The U.S. Continues the Fight in Pakistan

The U.S. Continues the Fight in Pakistan

Lauren Stone
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It’s been slightly over a month since Osama bin Laden was killed by the U.S. Navy Seal team in Abbottabad, Pakistan. And while the United States was pleased with the mission’s success, it has since faced backlash from Pakistan and U.S. analysts alike.

Islamabad has stated on numerous occasions since the raid that it is humiliated and outraged by Washington’s ability to carry out its plot against bin Laden relatively undetected. But the plot to capture or kill bin Laden was certainly not the first time individuals have been able to enter Pakistan unnoticed, and if Pakistan doesn’t change its ways, it will not be the last. Terrorist groups such as al-Qaeda and the Taliban have been residing in Pakistan for years now, using the area as a base to launch attacks against the U.S.-led forces in Afghanistan.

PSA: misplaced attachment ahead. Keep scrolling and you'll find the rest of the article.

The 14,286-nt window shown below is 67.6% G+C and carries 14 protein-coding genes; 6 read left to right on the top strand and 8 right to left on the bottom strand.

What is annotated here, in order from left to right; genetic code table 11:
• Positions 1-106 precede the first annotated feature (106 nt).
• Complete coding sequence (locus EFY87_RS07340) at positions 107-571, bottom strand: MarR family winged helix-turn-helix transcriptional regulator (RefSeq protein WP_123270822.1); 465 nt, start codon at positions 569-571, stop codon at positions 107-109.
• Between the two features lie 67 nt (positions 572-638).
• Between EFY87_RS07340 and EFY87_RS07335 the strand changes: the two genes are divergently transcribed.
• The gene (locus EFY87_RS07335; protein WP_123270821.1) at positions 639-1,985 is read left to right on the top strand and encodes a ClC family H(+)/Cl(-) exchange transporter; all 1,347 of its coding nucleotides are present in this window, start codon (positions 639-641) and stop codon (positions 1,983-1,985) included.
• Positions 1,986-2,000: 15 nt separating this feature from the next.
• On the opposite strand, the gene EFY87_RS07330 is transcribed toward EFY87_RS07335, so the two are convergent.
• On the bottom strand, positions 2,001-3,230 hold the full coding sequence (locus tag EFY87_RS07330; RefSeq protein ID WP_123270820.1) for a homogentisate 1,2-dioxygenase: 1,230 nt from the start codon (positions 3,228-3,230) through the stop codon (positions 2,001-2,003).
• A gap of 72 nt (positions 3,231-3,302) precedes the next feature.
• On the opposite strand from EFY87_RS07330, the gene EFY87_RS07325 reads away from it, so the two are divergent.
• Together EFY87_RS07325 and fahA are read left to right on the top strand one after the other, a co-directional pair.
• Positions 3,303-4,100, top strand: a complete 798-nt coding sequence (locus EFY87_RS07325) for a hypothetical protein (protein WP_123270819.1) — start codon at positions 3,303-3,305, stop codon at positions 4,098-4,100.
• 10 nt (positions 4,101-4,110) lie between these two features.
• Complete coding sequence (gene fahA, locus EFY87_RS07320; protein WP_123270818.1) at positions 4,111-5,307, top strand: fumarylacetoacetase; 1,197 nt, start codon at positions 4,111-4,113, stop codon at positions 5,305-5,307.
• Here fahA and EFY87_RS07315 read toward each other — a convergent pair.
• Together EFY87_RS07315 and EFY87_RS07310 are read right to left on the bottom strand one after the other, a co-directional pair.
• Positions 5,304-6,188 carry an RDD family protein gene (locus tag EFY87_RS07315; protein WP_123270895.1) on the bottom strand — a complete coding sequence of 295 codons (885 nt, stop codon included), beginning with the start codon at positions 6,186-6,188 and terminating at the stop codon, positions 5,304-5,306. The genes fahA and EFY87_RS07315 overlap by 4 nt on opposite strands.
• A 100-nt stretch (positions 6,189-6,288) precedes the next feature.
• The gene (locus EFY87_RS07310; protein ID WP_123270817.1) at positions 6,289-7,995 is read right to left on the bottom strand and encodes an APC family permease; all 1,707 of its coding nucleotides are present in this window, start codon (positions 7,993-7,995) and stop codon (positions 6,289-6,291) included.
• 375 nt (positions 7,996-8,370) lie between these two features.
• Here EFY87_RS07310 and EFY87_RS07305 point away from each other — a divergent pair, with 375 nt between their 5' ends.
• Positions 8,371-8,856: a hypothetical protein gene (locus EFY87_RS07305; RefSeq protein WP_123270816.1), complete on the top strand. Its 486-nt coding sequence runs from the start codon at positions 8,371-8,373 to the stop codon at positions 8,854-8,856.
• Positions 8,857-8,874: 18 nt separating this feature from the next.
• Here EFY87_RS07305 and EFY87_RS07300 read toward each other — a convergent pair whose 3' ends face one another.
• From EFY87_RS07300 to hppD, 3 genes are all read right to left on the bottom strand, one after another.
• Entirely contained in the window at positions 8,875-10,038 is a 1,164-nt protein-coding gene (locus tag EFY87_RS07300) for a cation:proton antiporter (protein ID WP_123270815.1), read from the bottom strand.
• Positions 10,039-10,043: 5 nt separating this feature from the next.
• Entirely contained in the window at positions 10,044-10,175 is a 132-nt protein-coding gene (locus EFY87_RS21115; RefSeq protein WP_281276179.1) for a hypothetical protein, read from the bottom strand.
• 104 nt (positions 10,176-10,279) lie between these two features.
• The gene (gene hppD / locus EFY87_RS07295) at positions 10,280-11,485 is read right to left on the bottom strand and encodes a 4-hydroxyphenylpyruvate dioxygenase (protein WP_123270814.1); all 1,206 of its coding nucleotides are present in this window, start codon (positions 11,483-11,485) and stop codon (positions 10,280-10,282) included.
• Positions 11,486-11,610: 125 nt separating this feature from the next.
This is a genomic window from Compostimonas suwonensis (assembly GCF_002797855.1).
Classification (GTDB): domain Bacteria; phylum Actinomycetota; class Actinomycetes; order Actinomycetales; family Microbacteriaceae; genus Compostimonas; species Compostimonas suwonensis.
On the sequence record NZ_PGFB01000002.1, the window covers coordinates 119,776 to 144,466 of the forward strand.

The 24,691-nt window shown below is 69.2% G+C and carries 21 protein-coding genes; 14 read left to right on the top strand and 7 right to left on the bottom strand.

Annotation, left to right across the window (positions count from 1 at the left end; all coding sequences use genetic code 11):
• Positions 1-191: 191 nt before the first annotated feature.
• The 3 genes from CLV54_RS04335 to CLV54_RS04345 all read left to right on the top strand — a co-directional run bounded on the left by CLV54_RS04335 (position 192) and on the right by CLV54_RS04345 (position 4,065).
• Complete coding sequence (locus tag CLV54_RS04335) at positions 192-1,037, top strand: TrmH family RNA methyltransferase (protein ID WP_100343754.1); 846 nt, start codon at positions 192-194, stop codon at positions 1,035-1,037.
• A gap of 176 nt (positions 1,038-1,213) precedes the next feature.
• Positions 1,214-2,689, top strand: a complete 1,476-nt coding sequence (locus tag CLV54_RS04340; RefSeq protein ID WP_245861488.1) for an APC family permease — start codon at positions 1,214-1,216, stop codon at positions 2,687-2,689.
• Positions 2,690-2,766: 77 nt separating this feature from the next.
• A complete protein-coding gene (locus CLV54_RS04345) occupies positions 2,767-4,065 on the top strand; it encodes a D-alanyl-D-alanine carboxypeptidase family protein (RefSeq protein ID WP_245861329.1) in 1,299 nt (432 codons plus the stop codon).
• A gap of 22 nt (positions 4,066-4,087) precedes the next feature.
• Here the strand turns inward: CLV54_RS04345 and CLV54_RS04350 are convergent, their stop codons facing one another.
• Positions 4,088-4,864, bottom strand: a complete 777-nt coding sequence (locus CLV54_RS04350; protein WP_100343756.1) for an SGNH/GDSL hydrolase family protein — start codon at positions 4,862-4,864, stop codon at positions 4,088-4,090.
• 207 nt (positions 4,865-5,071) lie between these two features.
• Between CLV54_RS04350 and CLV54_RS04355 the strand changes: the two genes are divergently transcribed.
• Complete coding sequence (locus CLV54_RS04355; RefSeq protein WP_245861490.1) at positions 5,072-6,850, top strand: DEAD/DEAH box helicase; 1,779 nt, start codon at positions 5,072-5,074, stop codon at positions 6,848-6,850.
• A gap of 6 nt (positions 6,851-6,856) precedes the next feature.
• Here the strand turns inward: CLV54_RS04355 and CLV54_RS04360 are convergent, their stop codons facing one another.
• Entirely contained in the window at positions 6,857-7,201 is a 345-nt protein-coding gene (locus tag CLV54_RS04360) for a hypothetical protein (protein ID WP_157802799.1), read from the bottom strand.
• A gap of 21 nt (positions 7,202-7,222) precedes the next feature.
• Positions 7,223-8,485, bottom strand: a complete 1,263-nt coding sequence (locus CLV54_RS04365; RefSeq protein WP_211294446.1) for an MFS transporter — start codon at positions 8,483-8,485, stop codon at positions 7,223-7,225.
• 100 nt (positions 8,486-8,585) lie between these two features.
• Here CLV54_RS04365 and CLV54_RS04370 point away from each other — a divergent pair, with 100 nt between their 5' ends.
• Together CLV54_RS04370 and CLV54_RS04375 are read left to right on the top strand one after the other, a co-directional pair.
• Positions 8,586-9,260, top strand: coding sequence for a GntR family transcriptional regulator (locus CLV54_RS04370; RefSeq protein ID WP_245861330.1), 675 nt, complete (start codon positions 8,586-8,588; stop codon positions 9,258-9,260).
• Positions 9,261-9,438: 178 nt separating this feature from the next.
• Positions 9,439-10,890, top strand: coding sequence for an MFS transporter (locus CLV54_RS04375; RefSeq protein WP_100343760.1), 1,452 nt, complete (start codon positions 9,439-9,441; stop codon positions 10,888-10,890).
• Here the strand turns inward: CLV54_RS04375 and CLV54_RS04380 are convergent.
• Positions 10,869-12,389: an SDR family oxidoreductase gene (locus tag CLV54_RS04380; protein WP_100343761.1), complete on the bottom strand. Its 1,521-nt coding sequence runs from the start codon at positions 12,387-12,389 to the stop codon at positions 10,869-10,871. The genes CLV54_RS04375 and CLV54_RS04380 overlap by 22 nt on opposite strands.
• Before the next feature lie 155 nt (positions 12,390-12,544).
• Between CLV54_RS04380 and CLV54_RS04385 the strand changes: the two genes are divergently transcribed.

So for good reason, after the capture of bin Laden, the U.S. began to question whether Pakistan had been aware of the terror leader’s hideout in Abbottabad. Although Secretary of State Hillary Clinton and other U.S. leaders have stated that they have no evidence to support the claim that Pakistan was aware, the U.S. plans to continue searching for evidence suggesting that Pakistan knew of bin Laden’s hideout. Meanwhile, since bin Laden’s death, the U.S. has continued to lead drone missions against terrorist cells in Pakistan. Just yesterday, the United States launched a drone attack in the northwest region of Pakistan, killing 16 people including Ilyas Kashmiri, a top al-Qaeda leader.

While the drone attacks remain an important counterterrorism tool in the U.S. arsenal, the U.S. should consider utilizing manpower on the ground in order to capture top al-Qaeda leaders like Kashmiri rather than kill them. Indeed, capturing and questioning senior terrorist leaders will ultimately provide crucial intelligence that can be used to fight, and perhaps even win, the War on Terror.

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